Now, many of his constituents in Tottenham live in similarly crowded bedsits. “They’re making it work with bunk beds and sleeping on sofas,” he says. His MP surgeries – which he tells me are the busiest in the country – never pass without a parent explaining the problems of having four or five brothers and sisters crowded into one bedroom.
For Lammy, housing problems are inextricably linked to social unrest – he first raised the need for rent caps in Out Of The Ashes, his book on the aftermath of the 2011 riots.
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“I think what is really tough is the lack of security in the private rented sector, given that most Londoners moving into a new home this year are moving into the private rented sector,” he says. “There’s a kind of old-fashioned idea that people who are renting are students. There are real issues for students, but I think it’s really tough for families, because they can find themselves moving around every six months, because of the way that shorthold tenancies work.”
Lammy recommended extending the default term for a renting tenancy to three years in his 44-page report on London housing. It was published last year and called for people to “face up to London’s housing emergency.” Other suggestions are geared towards the professionalisation of landlords – the sector is made up of some 800,000 small businesses, with many landlords letting out only one or two properties and not always seeing what they do as a “business” with responsibilities. Another recommendation – ensuring that tenants can only be evicted if they break terms in their contract – will be addressed when ‘revenge evictions’ are made illegal later this year under a move led by the Liberal Democrats.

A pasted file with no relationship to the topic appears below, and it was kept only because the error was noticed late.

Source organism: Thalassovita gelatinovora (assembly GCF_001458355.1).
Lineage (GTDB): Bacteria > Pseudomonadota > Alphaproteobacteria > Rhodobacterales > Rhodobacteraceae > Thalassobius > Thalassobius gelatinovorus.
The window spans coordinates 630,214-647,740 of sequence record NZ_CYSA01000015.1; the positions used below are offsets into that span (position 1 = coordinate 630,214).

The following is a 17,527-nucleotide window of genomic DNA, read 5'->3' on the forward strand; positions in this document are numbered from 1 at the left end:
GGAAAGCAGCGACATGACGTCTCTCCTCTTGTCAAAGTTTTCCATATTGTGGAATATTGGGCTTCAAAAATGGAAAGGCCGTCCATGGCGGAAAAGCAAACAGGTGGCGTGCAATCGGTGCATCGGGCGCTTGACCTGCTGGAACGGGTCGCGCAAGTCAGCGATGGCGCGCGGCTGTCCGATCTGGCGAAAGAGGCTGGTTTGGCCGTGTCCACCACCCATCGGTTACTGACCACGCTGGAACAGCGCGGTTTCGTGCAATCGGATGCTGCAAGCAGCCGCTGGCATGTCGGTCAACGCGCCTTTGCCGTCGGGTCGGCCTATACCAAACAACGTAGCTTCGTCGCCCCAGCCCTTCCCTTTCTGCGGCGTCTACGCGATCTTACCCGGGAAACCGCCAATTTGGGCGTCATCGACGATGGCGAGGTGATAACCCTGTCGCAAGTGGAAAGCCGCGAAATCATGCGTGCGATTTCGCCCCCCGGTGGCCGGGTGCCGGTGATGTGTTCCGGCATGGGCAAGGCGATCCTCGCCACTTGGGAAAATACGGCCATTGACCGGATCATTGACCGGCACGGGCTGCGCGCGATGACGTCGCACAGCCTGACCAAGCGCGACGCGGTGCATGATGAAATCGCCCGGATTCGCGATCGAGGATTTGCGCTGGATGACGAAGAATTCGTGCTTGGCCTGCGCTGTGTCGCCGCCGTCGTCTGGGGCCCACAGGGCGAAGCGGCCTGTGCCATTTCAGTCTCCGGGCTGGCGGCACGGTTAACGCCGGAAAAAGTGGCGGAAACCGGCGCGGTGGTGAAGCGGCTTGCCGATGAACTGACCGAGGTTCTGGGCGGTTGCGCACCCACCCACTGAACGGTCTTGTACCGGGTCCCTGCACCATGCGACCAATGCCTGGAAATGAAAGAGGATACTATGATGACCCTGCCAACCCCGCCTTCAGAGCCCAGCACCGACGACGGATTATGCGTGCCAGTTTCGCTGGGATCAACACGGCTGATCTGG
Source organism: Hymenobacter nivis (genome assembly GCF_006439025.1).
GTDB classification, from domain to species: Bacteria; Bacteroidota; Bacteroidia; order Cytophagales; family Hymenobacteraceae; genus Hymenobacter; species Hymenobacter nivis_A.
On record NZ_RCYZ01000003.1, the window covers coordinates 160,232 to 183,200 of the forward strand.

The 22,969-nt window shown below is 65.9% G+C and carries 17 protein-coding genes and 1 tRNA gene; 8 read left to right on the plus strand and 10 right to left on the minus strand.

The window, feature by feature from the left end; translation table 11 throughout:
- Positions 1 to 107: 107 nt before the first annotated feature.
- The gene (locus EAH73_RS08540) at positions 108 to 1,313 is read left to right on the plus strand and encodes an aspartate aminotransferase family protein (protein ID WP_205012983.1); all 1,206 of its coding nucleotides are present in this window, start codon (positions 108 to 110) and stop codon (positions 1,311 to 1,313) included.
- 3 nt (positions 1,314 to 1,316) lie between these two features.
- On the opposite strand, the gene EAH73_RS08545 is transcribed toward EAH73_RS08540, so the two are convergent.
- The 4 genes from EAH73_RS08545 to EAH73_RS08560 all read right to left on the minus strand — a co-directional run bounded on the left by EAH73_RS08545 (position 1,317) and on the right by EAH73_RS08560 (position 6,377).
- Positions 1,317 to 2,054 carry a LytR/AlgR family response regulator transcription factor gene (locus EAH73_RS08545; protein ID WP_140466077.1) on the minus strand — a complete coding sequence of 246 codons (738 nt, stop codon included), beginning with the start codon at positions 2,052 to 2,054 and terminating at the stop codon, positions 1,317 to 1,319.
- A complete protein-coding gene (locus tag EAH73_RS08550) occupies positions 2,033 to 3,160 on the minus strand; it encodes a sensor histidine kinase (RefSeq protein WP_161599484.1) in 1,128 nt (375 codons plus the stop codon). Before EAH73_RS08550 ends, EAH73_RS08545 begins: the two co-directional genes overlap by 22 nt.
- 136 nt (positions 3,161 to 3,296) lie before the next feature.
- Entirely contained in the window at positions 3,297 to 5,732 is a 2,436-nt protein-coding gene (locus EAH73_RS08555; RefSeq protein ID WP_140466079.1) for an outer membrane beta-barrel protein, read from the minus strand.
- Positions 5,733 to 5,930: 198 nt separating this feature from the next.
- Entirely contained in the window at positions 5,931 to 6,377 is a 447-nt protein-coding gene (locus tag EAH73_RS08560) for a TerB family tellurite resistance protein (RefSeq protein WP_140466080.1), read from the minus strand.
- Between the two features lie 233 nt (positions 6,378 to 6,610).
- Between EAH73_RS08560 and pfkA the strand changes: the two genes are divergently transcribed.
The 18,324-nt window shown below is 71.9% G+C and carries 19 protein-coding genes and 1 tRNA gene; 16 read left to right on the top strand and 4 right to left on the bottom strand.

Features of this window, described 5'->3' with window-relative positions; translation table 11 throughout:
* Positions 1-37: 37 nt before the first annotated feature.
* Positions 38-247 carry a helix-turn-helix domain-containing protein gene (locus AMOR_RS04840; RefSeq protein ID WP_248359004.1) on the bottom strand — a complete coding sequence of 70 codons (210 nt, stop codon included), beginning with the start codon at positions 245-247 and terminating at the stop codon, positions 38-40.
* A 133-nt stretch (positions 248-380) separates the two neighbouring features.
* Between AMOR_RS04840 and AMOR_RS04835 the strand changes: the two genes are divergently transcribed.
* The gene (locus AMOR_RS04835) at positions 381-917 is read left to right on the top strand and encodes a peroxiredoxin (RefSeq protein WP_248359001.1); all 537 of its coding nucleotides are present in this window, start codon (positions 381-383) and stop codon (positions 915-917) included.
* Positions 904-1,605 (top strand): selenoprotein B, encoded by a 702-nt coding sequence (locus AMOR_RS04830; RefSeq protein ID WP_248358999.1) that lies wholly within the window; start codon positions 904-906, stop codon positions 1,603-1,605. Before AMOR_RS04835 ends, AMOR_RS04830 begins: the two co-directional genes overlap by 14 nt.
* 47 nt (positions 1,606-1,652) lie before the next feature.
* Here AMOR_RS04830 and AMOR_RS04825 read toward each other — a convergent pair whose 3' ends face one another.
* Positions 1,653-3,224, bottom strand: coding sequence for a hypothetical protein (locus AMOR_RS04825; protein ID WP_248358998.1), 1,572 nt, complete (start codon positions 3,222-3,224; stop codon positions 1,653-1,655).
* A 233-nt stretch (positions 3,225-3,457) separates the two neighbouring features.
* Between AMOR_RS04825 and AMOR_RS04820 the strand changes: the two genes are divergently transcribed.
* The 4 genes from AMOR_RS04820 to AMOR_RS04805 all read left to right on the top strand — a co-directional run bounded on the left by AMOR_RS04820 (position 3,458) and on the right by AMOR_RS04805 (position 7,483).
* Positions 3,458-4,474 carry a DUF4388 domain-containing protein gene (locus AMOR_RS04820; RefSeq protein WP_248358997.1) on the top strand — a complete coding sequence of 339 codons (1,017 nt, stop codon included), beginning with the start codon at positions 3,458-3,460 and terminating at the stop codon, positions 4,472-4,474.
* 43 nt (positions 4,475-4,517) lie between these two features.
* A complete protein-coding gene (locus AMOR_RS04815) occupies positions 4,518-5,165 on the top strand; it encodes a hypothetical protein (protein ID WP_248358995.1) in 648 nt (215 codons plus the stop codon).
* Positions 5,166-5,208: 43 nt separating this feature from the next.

A huge proportion of the 11 million renters in the UK are priced out of buying a home, and Labour has just announced plans to scrap stamp duty on houses under £300,000, in move following the government's reforming of stamp duty to a "graduated" tax that mean those buying houses under £510,000 would save money.
As Mayor, Lammy would also seek to redefine what he considers the laughable definition of “affordable” housing in London – used for any property that is priced below 80% of market value. Lammy’s report suggested lowering this to 60%, though “I have to say, as I go around and talk to people I might have to lower that further,” he admits. “Certainly not 80% of market rate, where the average hours price is £470,000 and the average salary is £26,000.” The mayor has a role in setting the affordability target, but longer tenancies would be a national policy, so if a Labour mayor and a Labour government were voted in, “clearly these things will be a lot easier,” he claims.